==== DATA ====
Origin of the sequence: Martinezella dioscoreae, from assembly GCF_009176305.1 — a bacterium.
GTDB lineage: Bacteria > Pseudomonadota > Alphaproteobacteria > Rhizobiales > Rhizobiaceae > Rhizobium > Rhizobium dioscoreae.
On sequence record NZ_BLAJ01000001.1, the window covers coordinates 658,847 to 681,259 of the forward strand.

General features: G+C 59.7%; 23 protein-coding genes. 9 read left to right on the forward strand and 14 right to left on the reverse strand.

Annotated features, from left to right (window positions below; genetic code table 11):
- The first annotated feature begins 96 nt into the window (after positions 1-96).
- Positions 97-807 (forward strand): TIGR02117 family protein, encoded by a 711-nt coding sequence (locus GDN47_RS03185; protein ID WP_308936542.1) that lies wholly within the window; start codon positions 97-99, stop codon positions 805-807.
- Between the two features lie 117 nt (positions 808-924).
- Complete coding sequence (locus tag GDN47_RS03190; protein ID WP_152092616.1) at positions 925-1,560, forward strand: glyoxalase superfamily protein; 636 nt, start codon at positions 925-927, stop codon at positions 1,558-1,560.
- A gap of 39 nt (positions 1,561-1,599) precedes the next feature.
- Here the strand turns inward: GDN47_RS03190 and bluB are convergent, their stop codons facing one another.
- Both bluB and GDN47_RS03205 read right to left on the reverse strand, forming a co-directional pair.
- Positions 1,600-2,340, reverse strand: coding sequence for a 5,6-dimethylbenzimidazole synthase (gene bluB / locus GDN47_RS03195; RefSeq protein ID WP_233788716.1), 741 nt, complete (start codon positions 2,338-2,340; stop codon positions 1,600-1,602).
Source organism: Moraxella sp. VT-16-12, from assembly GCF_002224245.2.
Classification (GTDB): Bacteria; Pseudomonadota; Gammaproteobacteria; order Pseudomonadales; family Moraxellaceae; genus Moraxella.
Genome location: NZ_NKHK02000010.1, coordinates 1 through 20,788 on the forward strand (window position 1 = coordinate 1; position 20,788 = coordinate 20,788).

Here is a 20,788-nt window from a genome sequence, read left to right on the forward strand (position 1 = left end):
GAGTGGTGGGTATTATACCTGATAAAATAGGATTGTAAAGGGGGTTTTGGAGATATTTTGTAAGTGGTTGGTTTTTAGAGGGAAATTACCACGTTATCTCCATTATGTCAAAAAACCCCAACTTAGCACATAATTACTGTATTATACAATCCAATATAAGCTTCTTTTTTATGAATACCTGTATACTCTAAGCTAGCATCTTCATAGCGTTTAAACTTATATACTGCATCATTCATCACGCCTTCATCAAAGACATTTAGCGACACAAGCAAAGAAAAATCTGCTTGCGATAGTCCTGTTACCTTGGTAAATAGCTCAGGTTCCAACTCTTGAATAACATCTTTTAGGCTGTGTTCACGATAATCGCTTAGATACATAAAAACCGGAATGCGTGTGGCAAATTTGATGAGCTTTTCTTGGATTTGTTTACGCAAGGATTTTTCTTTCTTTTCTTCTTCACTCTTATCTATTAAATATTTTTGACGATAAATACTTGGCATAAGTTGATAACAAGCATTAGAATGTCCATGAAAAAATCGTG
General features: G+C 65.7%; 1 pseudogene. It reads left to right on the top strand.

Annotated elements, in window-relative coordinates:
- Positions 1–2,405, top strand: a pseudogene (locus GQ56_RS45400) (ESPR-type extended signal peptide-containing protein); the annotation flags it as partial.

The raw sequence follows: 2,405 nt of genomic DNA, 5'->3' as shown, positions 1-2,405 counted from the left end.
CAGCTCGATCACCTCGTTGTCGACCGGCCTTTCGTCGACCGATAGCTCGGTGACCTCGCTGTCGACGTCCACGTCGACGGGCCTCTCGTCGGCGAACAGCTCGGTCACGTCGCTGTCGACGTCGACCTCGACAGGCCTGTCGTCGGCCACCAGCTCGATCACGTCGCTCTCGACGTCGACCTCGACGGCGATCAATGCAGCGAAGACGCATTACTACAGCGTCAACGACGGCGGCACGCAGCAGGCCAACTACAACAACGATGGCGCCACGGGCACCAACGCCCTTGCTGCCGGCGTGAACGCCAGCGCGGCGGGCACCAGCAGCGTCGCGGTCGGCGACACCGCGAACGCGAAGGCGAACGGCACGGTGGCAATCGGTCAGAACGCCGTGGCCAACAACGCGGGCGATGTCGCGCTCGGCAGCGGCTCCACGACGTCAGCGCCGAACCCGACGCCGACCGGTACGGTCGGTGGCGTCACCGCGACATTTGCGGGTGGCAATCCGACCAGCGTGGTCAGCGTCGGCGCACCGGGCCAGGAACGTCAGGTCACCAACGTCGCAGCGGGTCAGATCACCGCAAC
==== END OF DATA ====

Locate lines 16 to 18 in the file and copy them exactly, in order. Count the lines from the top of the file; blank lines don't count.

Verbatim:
Genome location: NZ_NKHK02000010.1, coordinates 1 through 20,788 on the forward strand (window position 1 = coordinate 1; position 20,788 = coordinate 20,788).

Here is a 20,788-nt window from a genome sequence, read left to right on the forward strand (position 1 = left end):
GAGTGGTGGGTATTATACCTGATAAAATAGGATTGTAAAGGGGGTTTTGGAGATATTTTGTAAGTGGTTGGTTTTTAGAGGGAAATTACCACGTTATCTCCATTATGTCAAAAAACCCCAACTTAGCACATAATTACTGTATTATACAATCCAATATAAGCTTCTTTTTTATGAATACCTGTATACTCTAAGCTAGCATCTTCATAGCGTTTAAACTTATATACTGCATCATTCATCACGCCTTCATCAAAGACATTTAGCGACACAAGCAAAGAAAAATCTGCTTGCGATAGTCCTGTTACCTTGGTAAATAGCTCAGGTTCCAACTCTTGAATAACATCTTTTAGGCTGTGTTCACGATAATCGCTTAGATACATAAAAACCGGAATGCGTGTGGCAAATTTGATGAGCTTTTCTTGGATTTGTTTACGCAAGGATTTTTCTTTCTTTTCTTCTTCACTCTTATCTATTAAATATTTTTGACGATAAATACTTGGCATAAGTTGATAACAAGCATTAGAATGTCCATGAAAAAATCGTG